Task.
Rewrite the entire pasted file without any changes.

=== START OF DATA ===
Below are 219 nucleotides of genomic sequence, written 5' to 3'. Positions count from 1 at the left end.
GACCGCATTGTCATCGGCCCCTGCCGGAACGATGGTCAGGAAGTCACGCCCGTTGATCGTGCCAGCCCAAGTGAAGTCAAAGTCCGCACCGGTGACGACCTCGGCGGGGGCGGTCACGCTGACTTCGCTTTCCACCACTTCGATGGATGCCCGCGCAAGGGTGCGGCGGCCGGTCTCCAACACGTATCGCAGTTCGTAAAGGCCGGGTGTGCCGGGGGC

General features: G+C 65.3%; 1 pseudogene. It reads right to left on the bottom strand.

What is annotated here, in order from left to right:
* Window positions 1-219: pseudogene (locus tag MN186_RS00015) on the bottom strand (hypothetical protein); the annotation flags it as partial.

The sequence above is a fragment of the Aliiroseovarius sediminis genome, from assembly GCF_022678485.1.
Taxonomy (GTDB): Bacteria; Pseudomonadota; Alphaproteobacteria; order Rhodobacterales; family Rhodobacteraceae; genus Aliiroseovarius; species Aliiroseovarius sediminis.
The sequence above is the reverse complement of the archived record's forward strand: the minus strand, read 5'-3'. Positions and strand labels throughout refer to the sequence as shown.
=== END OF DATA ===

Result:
Below are 219 nucleotides of genomic sequence, written 5' to 3'. Positions count from 1 at the left end.
GACCGCATTGTCATCGGCCCCTGCCGGAACGATGGTCAGGAAGTCACGCCCGTTGATCGTGCCAGCCCAAGTGAAGTCAAAGTCCGCACCGGTGACGACCTCGGCGGGGGCGGTCACGCTGACTTCGCTTTCCACCACTTCGATGGATGCCCGCGCAAGGGTGCGGCGGCCGGTCTCCAACACGTATCGCAGTTCGTAAAGGCCGGGTGTGCCGGGGGC

General features: G+C 65.3%; 1 pseudogene. It reads right to left on the bottom strand.

What is annotated here, in order from left to right:
* Window positions 1-219: pseudogene (locus tag MN186_RS00015) on the bottom strand (hypothetical protein); the annotation flags it as partial.

The sequence above is a fragment of the Aliiroseovarius sediminis genome, from assembly GCF_022678485.1.
Taxonomy (GTDB): Bacteria; Pseudomonadota; Alphaproteobacteria; order Rhodobacterales; family Rhodobacteraceae; genus Aliiroseovarius; species Aliiroseovarius sediminis.
The sequence above is the reverse complement of the archived record's forward strand: the minus strand, read 5'-3'. Positions and strand labels throughout refer to the sequence as shown.